FAA Issues Final Rules on Remote ID for sUAS and Flight Over People and at Night

Client Alert

On December 28, 2020, the Federal Aviation Administration (FAA) issued its first major expansion of operational regulations for small unmanned aircraft (sUAS or drones) since June 2016. The two final rules impose new remote ID requirements for sUAS in flight and for the location of their control stations, and permit expanded flight operations over people and at night without obtaining a waiver, amending Part 107 of the federal aviation regulations. The new rules come after tens of thousands of comments from sUAS manufacturers, large commercial operators, hobbyists and other stakeholders in the drone industry, in response to the FAA’s notices of proposed rulemaking on flight over people and at night on January 19, 2019, and on remote ID for sUAS on December 31, 2019. Both rules lay the groundwork for the expanded commercial use of sUAS, taking the industry one step closer toward one of its main objectives—the integration of fully automated drone delivery systems into the national airspace system.

The Remote ID Rule

Remote ID allows law enforcement and other public agencies to track and identify drones in flight, as well as locate their control stations. The new rule (called Part 89) requiring remote ID applies to all sUAS that must be registered with the FAA. (sUAS that weigh less than .55 lbs are exempt from FAA registration.) In the new rule, the FAA backed away from requiring that operators have an Internet connection in order to broadcast their remote ID data, instead opting for a localized radio frequency broadcast of remote ID data from the sUAS itself. In making the shift away from Internet-based broadcasting, the FAA responded to commenters who complained about the cost of adding a monthly cellular data plan just to fly a drone, the lack of reliable cellular coverage in certain areas, the cost of paying a third-party data broker to track and store the data, and data breach/privacy concerns, among others.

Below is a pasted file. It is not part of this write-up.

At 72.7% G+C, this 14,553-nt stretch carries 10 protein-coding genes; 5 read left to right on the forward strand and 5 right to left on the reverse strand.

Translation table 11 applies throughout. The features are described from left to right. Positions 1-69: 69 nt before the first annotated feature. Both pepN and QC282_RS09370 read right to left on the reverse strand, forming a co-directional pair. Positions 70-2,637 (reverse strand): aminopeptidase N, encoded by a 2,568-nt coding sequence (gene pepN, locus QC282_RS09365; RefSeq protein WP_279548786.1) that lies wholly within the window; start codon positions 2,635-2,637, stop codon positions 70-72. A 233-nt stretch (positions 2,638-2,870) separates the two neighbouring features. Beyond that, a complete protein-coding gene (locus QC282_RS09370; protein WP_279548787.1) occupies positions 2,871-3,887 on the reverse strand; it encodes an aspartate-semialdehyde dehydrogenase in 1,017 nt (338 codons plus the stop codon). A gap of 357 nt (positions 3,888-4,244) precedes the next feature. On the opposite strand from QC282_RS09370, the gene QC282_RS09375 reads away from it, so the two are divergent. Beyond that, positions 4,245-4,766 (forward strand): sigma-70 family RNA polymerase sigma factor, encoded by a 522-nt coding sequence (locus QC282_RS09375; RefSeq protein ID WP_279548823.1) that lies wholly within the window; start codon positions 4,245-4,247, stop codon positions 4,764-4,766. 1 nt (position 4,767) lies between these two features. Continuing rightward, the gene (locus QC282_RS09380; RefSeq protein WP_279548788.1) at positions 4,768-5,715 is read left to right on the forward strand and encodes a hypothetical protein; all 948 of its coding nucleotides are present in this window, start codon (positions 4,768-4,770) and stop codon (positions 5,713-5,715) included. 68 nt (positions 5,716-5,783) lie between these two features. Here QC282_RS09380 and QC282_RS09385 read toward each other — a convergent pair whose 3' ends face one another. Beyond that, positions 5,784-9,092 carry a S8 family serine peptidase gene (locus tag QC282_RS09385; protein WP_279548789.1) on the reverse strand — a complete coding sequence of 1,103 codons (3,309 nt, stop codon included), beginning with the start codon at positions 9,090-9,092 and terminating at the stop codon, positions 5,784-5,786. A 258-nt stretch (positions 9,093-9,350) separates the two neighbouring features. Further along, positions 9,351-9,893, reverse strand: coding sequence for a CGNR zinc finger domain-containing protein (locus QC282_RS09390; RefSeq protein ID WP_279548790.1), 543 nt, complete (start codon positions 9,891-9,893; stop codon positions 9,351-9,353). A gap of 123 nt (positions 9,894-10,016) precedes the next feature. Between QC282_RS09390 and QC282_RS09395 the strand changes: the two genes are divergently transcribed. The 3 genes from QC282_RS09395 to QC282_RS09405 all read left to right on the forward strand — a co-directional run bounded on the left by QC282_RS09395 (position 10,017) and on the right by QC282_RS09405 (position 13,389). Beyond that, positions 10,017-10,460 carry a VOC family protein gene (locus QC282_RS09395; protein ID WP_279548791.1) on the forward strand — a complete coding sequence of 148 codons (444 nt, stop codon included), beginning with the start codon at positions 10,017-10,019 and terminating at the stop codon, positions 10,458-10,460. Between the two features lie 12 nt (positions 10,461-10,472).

The new remote ID rule sets forth three methods of compliance:

  1. Operating an sUAS with remote ID built in by the manufacturer
  2. Operating an sUAS with a remote ID module retrofitted by the operator to a drone lacking built-in remote ID
  3. Operating a drone without remote ID but only within specifically designated FAA-recognized identification areas

The remote ID rule takes effect 60 days after its publication in the Federal Register (expected in late January 2021). sUAS manufacturers will have 18 months after the effective date to begin producing drones with integrated remote ID functionality, and operators will have 30 months after the effective date to comply with the rule.

Importantly, the FAA has imposed a critical limitation on legacy sUAS with retrofitted remote ID modules—they may be operated only within the operator’s visual line of sight (VLOS). Manufacturer-installed systems complying with the remote ID rule will be permitted flight beyond VLOS—a critical functionality toward sUAS automation. For this reason, commercial sUAS operators are likely to defer purchases of new drones until sUAS manufacturers produce built-in remote ID systems complying with the new rule’s specifications.

The Rule on Operations Over People and at Night

The new rule permitting operations over people and at night amends Part 107, which applies to commercial sUAS operators. The rule also permits flight over moving vehicles under certain circumstances, which reflects a change from the proposed rule published in January 2019.

The new rule establishes four categories of sUAS that are permitted to operate over people not involved in the drone’s operation, subject to specific limitations: